Psychologist Jean Twenge has controversially claimed that there's not really a difference between trying to get pregnant in your late twenties and your late thirties.
    Psychologist Jean Twenge has controversially claimed that there's not really a difference between trying to get pregnant in your late twenties and your late thirties
    Psychologist Jean Twenge has controversially claimed that there's not really a difference between trying to get pregnant in your late twenties and your late thirties
    The San Diego State University professor has refuted statistics that claim there is a significant difference in the odds of getting pregnant in your late twenties.

    Prof Twenge claims that many women are reading statistics based on outdated records, taken from a time before antibiotics, electricity and advanced medical treatment were in use and the quality of life was much lower.
    The professor has dismissed statistics that claim there is a significant difference in the odds of getting pregnant in your late twenties
    The professor has dismissed statistics that claim there is a significant difference in the odds of getting pregnant in your late twenties
    Writing in The Atlantic, the author - who has written the book 'The Impatient Women's Guide to Getting Pregnant' - says that she too feared she would be left childless as she had not tried for a baby and had passed 30.
    She said: 'Most books and websites I read said that one in three women ages 35 to 39 would not get pregnant within a year of starting to try. 
    'The first page of the American Society for Reproductive Medicine's (ASRM) 2003 guide for patients noted that women in their late 30s had a 30 per cent chance of remaining childless altogether. 
    'The guide also included statistics that I’d seen repeated in many other places: a woman’s chance of pregnancy was 20 percent each month at age 30, dwindling to five per cent by age 40.
    'Every time I read these statistics, my stomach dropped like a stone, heavy and foreboding.'
    She counsels that there is a just a marginal difference between falling pregnant at 27 and 39 - despite what the majority of websites and books say.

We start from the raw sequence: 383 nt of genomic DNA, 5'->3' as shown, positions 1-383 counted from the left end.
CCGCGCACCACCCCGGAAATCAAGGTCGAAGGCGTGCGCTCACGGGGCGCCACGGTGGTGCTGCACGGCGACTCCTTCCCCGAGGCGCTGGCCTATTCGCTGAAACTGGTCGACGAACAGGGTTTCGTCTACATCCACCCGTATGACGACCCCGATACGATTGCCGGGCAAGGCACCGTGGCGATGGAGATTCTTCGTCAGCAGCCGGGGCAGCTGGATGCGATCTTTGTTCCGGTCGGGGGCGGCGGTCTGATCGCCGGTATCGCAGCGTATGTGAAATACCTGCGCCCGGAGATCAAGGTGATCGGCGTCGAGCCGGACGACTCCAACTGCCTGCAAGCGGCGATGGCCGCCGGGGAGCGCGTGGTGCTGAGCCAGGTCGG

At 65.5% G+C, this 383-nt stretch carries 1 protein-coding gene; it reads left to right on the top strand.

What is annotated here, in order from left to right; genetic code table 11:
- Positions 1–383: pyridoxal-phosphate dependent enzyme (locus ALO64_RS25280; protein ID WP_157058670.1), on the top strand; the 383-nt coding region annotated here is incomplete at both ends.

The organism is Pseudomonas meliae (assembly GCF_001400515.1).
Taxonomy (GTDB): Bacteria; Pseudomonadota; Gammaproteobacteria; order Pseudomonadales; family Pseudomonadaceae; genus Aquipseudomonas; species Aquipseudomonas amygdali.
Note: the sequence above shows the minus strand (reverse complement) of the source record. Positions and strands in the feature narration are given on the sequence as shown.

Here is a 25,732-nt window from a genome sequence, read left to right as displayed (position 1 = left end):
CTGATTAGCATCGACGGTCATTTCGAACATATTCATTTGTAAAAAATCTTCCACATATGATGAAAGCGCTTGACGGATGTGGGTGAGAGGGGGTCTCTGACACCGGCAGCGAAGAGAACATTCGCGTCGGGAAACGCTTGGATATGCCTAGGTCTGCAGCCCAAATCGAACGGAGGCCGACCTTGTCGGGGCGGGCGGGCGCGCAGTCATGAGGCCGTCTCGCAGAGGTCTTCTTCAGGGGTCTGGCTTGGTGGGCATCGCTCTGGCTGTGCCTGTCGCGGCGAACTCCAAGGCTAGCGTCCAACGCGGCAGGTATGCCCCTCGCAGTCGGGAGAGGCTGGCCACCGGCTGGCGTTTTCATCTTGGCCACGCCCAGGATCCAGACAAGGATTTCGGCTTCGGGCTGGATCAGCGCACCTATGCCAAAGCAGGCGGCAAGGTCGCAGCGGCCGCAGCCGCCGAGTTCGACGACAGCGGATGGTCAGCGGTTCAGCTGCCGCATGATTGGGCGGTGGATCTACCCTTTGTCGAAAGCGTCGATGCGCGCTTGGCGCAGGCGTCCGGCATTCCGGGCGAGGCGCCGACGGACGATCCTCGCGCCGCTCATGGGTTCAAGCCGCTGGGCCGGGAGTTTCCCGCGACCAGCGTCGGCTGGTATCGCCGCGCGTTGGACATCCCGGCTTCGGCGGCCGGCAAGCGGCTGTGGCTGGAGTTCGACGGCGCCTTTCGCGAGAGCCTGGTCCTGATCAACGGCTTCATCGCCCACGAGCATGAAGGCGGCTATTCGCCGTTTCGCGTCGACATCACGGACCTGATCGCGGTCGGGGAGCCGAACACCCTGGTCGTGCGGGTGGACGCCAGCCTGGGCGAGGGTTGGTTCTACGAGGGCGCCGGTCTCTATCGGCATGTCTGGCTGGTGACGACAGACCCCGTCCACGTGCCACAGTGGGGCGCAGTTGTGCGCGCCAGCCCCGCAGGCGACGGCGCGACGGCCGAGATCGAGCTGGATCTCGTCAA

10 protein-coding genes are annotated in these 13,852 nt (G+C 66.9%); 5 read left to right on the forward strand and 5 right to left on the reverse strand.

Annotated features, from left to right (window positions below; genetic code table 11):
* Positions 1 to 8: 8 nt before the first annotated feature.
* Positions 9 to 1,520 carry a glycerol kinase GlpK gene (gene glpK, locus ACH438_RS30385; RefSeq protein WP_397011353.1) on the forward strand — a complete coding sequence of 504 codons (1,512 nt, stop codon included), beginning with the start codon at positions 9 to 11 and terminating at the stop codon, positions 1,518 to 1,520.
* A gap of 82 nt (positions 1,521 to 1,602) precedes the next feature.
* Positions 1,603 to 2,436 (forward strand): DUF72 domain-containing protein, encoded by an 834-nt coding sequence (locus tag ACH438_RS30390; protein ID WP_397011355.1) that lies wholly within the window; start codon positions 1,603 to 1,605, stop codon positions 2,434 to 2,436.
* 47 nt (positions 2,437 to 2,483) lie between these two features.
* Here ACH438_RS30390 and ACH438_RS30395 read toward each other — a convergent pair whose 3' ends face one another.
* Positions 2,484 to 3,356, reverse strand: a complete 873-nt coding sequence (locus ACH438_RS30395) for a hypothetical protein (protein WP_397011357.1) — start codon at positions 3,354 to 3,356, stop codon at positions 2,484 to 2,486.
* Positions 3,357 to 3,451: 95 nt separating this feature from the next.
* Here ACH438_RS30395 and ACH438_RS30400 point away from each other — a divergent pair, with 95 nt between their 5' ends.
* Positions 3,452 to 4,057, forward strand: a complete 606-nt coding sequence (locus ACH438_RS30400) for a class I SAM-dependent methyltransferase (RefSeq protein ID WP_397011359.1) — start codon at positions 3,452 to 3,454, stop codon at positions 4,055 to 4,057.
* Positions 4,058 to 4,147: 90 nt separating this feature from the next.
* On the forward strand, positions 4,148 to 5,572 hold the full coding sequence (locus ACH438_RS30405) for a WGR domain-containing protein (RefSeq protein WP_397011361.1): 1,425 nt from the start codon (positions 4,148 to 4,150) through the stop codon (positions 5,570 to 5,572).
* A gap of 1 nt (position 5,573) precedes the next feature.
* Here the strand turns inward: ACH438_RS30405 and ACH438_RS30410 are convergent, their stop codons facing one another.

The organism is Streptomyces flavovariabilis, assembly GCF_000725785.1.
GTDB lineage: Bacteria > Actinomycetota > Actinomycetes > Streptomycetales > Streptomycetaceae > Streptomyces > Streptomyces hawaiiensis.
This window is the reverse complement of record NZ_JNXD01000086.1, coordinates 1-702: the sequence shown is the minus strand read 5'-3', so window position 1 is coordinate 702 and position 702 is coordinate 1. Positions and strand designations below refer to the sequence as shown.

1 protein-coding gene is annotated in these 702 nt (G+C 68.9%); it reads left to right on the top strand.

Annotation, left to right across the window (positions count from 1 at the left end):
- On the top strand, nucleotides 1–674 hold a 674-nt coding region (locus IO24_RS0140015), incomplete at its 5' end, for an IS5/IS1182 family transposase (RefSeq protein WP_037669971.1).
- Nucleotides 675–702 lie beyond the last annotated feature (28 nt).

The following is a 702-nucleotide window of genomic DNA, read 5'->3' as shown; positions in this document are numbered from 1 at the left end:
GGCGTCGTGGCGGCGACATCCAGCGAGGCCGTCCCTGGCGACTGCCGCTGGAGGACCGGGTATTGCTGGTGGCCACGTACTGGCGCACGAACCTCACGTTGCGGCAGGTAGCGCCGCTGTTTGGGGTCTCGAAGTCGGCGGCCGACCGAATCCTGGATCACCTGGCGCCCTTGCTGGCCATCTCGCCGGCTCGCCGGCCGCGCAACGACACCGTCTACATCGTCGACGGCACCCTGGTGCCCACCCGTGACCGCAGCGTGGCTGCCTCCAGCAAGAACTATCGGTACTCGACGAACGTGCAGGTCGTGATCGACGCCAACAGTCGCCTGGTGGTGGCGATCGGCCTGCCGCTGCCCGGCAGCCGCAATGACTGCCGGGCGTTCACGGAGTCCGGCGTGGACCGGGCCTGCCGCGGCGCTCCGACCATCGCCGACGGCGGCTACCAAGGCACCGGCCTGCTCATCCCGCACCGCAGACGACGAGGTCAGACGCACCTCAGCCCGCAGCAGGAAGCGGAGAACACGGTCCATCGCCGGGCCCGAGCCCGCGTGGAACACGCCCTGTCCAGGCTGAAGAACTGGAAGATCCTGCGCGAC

Instead, she says that some statistics widely touted today are actually based on data from French birth records from 1670 to 1830.
    She also rubbishes the widely cited statistic that one in three women ages 35 to 39 will not be pregnant after a year of trying, which is based on a 2004 article in the Human Reproduction journal, which used the historical record as its source.
    She says that women are now basing their pregnancy plans on these antiquated reports, and should focus on modern studies, that show a more encouraging outlook when it comes to getting pregnant.
    She rubbished the widely cited statistic that one in three women ages 35 to 39 will not be pregnant after a year of trying
    She rubbished the widely cited statistic that one in three women ages 35 to 39 will not be pregnant after a year of trying
    She said a 2004 study in Obstetrics & Gynecology studied the chances of pregnancy among 770 European women, and found positive results.
    The study, led by David Dunson, discovered that of the subjects who had sex at least twice a week, 82 per cent of 35-to-39-year-old women conceived within a year, compared with 86 per cent of 27-to-34-year-olds.
    This showed that the fertility rates of women in their late 20s and early 30s was almost identical - which will bring considerable relief to worried women who fear that their chasing other priorities has wiped their chances of motherhood.
    The author seeks to calm the panic many women feel, using herself as an example - she had three children and all after the age of 35.
    She says fertility problems are not solely based on a woman's age, and points to endometriosis and blocked fallopian tubes for causing difficulties in conceiving.
    But her comments have been met with criticism from other experts, who insist that age does significantly affect fertility.
    Lord Winston, The Times reports, claims that medical data collated over 20 years shows a definite decline in fertility with age and, while warning doctors from urging women to have children at a young age, says that there is good evidence of a decline with age.
    The newspaper also reported that consultant obstetrician and gynaecologist Valentine Akende said that generally, women's fertility rates began to slip at 31, dropped at age 37 and sharply fell after age 41.
    But despite Prof Twenge's reassurances, it would seem that the statistics have had a lasting impact on women's views of motherhood.
    According to a new survey, nearly 70 per cent of British women think a woman having a baby in her forties is too old - with the most critical being the older generation. 
    Of those surveyed, over three quarters aged 55 and over were against woman having a baby in their fifth decade. 
    The survey, undertaken by YouGov on behalf of First Response Early Pregnancy test, appears to show a deep-rooted discomfort with women who delay motherhood until their fifth decade.